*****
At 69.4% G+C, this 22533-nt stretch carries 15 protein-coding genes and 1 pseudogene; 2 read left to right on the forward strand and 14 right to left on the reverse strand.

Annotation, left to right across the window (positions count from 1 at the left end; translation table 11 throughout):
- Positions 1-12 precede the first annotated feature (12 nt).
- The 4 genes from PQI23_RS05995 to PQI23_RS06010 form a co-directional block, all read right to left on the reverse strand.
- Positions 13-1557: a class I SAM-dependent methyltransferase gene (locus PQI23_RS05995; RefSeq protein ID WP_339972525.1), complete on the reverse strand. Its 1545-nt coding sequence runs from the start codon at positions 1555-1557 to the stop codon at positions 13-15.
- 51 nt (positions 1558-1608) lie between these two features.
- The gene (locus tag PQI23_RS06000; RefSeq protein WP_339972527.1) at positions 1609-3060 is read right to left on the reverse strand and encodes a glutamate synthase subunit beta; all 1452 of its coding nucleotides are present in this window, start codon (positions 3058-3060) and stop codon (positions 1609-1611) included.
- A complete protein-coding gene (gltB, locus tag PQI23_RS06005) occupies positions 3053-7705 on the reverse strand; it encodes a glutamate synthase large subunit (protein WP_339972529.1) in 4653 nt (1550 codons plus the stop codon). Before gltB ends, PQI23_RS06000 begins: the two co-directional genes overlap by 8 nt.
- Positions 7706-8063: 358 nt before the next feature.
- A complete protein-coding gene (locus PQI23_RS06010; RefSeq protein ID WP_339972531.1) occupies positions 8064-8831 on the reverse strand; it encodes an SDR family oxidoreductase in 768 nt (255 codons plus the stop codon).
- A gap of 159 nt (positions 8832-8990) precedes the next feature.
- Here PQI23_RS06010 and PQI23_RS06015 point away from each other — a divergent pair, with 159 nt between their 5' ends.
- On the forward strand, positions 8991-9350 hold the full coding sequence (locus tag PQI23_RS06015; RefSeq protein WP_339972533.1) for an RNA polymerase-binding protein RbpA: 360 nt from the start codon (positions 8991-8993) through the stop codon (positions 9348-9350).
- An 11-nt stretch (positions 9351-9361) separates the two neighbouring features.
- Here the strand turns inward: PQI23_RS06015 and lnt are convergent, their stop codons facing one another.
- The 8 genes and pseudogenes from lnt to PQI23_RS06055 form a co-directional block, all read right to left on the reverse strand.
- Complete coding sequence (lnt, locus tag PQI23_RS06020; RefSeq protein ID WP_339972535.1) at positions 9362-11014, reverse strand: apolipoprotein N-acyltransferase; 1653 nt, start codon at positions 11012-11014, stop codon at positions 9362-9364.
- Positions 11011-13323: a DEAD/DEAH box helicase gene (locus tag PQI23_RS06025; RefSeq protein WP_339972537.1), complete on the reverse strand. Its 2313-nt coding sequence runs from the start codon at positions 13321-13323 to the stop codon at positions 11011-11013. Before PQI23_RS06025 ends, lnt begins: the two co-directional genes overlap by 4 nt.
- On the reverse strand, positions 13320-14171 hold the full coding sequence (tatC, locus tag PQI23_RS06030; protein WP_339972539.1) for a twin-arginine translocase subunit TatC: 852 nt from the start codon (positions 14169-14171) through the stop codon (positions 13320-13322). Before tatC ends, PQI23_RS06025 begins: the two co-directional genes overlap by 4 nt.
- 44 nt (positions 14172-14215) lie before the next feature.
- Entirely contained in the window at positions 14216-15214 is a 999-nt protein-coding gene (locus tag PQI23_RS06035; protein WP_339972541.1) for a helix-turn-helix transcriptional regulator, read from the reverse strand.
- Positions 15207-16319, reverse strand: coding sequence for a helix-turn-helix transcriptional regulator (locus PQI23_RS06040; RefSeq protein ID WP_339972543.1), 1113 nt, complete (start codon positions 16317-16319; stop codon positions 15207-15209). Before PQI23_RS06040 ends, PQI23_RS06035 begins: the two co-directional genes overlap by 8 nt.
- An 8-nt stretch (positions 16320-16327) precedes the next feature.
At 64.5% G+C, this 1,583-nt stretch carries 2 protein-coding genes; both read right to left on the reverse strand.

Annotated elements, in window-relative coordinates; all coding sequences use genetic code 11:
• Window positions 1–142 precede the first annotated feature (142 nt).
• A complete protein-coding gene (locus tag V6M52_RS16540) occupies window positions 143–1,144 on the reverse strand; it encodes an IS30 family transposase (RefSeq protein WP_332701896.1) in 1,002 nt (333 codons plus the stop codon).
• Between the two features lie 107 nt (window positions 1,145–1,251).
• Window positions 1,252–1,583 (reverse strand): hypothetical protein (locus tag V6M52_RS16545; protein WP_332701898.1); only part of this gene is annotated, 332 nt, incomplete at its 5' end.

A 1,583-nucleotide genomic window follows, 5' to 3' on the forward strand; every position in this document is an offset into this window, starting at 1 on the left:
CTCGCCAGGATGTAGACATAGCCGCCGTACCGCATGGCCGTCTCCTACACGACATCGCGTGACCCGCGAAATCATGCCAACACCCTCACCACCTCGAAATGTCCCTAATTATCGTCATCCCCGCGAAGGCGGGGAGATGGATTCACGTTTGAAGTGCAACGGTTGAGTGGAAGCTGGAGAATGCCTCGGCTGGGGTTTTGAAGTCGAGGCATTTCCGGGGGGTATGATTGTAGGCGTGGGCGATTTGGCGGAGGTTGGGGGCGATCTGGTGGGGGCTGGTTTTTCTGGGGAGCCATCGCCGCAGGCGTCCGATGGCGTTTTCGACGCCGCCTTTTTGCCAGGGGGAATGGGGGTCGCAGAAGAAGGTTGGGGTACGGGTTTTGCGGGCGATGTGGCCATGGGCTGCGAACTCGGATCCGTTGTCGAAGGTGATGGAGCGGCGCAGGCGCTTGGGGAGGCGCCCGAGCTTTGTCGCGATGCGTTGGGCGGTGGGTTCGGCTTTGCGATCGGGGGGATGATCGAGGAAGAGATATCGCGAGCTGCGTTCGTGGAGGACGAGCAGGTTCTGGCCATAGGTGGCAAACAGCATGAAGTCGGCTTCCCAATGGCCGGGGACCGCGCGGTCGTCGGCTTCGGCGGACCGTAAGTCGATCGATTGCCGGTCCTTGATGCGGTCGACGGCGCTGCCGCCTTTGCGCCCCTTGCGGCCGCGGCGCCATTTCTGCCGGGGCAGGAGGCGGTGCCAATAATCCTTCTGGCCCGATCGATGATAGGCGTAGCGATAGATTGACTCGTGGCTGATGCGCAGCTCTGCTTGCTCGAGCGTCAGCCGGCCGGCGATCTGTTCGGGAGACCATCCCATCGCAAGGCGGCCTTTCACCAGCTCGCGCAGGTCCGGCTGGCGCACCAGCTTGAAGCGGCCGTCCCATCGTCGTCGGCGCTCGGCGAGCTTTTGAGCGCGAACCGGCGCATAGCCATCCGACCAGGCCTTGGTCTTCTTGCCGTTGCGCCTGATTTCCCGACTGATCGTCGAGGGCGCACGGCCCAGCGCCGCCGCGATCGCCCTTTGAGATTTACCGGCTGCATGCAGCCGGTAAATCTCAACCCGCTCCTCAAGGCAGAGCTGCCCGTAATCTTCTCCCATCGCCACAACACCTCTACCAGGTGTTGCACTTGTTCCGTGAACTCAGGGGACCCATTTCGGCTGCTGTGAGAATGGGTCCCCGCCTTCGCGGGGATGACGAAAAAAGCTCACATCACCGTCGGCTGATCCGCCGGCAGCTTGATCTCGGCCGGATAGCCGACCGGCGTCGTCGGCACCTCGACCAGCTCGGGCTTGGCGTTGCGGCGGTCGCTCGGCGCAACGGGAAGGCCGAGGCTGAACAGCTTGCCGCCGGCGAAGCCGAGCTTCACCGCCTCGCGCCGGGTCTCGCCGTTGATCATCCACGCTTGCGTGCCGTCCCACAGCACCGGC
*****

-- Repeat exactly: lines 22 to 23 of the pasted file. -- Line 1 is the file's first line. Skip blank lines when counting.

- Positions 15207-16319, reverse strand: coding sequence for a helix-turn-helix transcriptional regulator (locus PQI23_RS06040; RefSeq protein ID WP_339972543.1), 1113 nt, complete (start codon positions 16317-16319; stop codon positions 15207-15209). Before PQI23_RS06040 ends, PQI23_RS06035 begins: the two co-directional genes overlap by 8 nt.
- An 8-nt stretch (positions 16320-16327) precedes the next feature.